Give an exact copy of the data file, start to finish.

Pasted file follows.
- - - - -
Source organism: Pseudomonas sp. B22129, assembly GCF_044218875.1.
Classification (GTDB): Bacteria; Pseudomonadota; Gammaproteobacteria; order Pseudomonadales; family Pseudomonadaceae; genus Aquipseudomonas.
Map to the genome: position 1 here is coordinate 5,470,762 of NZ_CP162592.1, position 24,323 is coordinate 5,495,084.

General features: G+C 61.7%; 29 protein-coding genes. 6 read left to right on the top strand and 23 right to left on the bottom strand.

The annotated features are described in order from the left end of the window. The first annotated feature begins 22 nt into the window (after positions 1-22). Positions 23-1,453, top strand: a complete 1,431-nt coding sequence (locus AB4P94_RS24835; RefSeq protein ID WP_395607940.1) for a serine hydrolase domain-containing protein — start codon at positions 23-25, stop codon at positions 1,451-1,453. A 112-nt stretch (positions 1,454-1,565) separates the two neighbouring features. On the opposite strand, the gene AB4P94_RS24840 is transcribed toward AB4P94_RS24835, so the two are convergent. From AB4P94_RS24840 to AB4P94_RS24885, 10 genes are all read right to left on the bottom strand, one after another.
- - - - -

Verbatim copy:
Source organism: Pseudomonas sp. B22129, assembly GCF_044218875.1.
Classification (GTDB): Bacteria; Pseudomonadota; Gammaproteobacteria; order Pseudomonadales; family Pseudomonadaceae; genus Aquipseudomonas.
Map to the genome: position 1 here is coordinate 5,470,762 of NZ_CP162592.1, position 24,323 is coordinate 5,495,084.

General features: G+C 61.7%; 29 protein-coding genes. 6 read left to right on the top strand and 23 right to left on the bottom strand.

The annotated features are described in order from the left end of the window. The first annotated feature begins 22 nt into the window (after positions 1-22). Positions 23-1,453, top strand: a complete 1,431-nt coding sequence (locus AB4P94_RS24835; RefSeq protein ID WP_395607940.1) for a serine hydrolase domain-containing protein — start codon at positions 23-25, stop codon at positions 1,451-1,453. A 112-nt stretch (positions 1,454-1,565) separates the two neighbouring features. On the opposite strand, the gene AB4P94_RS24840 is transcribed toward AB4P94_RS24835, so the two are convergent. From AB4P94_RS24840 to AB4P94_RS24885, 10 genes are all read right to left on the bottom strand, one after another.